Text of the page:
With the war in Ukraine and China–US tensions rising, the threat of a nuclear arms race has never been as high since the Cold War.
Global efforts to control the appropriation and use of nuclear weapons are strained with the war in Ukraine, US–Russia and US–China tension, Iran on the nuclear threshold, instability in Pakistan and the ongoing threat from North Korea.
The Review Conference of the NPT that took place in New York this August sought to deal with the multiple nuclear threats, but new missile technology such as hypersonic glide vehicles and torpedoes are not covered by a treaty.
Russia and the US are in a development phase for a host of new technologies and delivery systems, especially after both withdrew from various arms-control treaties in the 2000s and 2010s. Now the nuclear stockpile is growing again and major superpowers are adopting confrontational geostrategic positions.
As the world’s established orders and system fragment, there is a possibility the nine countries with confirmed nuclear weapons could grow. Events in Ukraine highlight the need for a new, modern agreement on nuclear weapons control, needed today more than ever.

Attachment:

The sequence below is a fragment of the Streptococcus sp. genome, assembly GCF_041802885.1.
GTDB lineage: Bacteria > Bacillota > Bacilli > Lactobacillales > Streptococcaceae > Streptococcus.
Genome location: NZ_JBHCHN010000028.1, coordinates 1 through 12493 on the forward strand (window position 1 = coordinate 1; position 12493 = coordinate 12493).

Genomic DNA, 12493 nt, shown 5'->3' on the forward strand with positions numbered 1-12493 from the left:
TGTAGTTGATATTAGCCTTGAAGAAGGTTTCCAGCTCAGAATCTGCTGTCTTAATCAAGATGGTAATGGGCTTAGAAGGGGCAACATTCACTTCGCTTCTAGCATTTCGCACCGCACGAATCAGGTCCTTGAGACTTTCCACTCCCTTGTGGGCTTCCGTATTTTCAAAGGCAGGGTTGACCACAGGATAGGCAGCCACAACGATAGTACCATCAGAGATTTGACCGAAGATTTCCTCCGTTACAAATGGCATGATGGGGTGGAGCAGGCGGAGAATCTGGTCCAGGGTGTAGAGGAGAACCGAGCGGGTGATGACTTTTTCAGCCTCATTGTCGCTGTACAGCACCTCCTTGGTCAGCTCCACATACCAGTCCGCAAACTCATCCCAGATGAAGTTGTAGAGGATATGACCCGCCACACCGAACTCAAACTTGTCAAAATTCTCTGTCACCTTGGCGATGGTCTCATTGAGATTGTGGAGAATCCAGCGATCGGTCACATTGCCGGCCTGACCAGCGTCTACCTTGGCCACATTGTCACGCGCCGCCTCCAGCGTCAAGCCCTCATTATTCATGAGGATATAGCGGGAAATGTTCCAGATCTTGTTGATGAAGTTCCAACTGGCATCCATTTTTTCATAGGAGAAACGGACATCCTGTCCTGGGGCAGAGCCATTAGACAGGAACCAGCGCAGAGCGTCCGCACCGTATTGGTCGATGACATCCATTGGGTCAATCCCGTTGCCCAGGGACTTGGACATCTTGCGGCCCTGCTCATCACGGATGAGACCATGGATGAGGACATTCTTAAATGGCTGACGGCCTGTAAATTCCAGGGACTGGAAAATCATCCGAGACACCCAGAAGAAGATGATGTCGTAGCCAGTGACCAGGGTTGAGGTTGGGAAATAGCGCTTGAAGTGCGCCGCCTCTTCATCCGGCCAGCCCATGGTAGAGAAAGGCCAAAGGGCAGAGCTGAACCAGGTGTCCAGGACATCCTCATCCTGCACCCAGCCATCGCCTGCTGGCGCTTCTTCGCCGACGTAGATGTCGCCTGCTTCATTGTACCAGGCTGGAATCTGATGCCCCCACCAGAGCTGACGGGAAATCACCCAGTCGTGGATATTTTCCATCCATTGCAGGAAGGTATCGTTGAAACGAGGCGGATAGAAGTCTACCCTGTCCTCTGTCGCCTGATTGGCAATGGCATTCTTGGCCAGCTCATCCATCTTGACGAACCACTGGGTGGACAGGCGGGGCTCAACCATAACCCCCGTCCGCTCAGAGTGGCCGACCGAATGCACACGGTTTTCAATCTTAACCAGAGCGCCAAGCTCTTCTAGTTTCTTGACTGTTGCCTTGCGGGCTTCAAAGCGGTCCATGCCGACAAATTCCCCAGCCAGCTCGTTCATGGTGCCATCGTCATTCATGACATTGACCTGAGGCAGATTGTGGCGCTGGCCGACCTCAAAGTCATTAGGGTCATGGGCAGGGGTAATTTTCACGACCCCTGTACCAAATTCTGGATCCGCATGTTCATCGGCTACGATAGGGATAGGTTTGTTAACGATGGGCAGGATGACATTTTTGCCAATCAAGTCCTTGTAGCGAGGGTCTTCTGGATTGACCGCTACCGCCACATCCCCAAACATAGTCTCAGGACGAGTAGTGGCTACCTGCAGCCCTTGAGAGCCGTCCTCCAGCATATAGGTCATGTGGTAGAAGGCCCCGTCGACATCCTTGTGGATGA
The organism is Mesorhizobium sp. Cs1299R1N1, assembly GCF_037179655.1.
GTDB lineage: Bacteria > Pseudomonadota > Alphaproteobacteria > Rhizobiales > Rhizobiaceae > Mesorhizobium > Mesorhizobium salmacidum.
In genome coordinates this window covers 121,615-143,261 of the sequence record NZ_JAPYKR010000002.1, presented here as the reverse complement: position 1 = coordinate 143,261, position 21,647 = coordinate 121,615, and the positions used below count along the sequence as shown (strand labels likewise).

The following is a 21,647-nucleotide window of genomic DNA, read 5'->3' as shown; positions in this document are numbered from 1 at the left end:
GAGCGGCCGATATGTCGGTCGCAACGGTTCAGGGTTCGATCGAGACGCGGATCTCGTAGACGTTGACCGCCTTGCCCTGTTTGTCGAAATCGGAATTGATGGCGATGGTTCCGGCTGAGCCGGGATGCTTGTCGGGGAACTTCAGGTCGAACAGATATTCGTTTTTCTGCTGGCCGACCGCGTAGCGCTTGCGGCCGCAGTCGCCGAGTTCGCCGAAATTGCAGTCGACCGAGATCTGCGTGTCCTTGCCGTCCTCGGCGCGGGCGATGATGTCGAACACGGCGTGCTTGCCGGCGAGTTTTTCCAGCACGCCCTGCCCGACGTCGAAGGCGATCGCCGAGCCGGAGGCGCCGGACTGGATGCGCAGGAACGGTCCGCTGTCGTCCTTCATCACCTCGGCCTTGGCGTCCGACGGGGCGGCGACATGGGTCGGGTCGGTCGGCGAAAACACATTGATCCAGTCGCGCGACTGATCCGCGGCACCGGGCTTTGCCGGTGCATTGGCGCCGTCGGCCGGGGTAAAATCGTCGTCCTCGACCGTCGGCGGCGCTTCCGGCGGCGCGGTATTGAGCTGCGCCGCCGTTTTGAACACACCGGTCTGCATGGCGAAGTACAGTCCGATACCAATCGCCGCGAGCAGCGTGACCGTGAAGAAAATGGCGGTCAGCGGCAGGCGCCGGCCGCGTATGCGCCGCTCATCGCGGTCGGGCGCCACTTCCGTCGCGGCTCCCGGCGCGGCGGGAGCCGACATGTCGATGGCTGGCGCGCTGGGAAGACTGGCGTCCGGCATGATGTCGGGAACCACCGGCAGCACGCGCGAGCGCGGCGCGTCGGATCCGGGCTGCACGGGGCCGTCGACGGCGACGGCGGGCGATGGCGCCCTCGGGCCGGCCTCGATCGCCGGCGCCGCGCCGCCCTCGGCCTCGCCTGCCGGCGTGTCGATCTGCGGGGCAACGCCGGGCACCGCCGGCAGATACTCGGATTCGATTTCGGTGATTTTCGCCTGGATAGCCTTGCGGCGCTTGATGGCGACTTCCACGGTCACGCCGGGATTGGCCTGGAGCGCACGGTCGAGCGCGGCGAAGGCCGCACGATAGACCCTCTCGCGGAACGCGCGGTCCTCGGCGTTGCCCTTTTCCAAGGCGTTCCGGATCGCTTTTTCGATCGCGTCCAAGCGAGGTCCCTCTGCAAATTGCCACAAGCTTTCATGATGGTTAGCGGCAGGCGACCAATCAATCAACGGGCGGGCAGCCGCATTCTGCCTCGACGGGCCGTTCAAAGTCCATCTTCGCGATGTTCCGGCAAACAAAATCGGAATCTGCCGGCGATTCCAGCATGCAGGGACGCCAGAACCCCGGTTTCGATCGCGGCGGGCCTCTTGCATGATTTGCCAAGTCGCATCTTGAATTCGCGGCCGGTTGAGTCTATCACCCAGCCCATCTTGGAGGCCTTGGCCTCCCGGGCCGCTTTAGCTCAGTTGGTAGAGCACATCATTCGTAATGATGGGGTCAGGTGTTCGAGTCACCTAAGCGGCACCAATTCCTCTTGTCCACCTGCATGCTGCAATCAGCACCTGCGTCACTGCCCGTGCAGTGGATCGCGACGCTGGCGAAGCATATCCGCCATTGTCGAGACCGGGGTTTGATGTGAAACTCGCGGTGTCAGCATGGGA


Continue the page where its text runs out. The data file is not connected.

The panel of experts discuss key questions including:
What did ‘RevCon’ in New York tell us about the adoption or update to the NPT?
Will the war in Ukraine deter or prevent any agreement between nations or does nuclear weapons control represent an area of potential multilateral harmony?
Are we likely to see a new arms race akin to the Cold War? Where does China fit into this race?
How has technology changed the arms control landscape?
As with all Chatham House member events, questions from members drive the conversation.